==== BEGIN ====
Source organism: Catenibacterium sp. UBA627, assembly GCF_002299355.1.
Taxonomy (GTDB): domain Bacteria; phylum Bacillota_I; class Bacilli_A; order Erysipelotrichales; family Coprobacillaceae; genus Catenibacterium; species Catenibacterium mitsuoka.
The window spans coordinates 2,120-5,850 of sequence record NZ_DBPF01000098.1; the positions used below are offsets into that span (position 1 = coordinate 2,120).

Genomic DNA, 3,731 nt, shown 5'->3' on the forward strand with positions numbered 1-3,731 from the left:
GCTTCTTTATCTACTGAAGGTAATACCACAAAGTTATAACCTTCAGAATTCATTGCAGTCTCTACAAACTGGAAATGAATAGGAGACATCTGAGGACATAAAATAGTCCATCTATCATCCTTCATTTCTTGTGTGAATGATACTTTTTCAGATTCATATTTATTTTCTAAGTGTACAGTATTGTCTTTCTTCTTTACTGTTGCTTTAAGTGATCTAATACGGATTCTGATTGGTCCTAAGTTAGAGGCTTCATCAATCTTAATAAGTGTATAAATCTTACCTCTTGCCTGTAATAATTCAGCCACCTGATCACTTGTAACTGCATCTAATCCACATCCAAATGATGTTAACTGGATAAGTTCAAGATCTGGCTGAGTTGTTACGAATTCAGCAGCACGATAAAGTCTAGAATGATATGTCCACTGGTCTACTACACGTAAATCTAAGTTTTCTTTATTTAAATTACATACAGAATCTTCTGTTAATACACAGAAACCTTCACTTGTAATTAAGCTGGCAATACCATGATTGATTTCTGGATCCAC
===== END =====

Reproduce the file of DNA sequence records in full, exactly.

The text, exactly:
Source organism: Catenibacterium sp. UBA627, assembly GCF_002299355.1.
Taxonomy (GTDB): domain Bacteria; phylum Bacillota_I; class Bacilli_A; order Erysipelotrichales; family Coprobacillaceae; genus Catenibacterium; species Catenibacterium mitsuoka.
The window spans coordinates 2,120-5,850 of sequence record NZ_DBPF01000098.1; the positions used below are offsets into that span (position 1 = coordinate 2,120).

Genomic DNA, 3,731 nt, shown 5'->3' on the forward strand with positions numbered 1-3,731 from the left:
GCTTCTTTATCTACTGAAGGTAATACCACAAAGTTATAACCTTCAGAATTCATTGCAGTCTCTACAAACTGGAAATGAATAGGAGACATCTGAGGACATAAAATAGTCCATCTATCATCCTTCATTTCTTGTGTGAATGATACTTTTTCAGATTCATATTTATTTTCTAAGTGTACAGTATTGTCTTTCTTCTTTACTGTTGCTTTAAGTGATCTAATACGGATTCTGATTGGTCCTAAGTTAGAGGCTTCATCAATCTTAATAAGTGTATAAATCTTACCTCTTGCCTGTAATAATTCAGCCACCTGATCACTTGTAACTGCATCTAATCCACATCCAAATGATGTTAACTGGATAAGTTCAAGATCTGGCTGAGTTGTTACGAATTCAGCAGCACGATAAAGTCTAGAATGATATGTCCACTGGTCTACTACACGTAAATCTAAGTTTTCTTTATTTAAATTACATACAGAATCTTCTGTTAATACACAGAAACCTTCACTTGTAATTAAGCTGGCAATACCATGATTGATTTCTGGATCCAC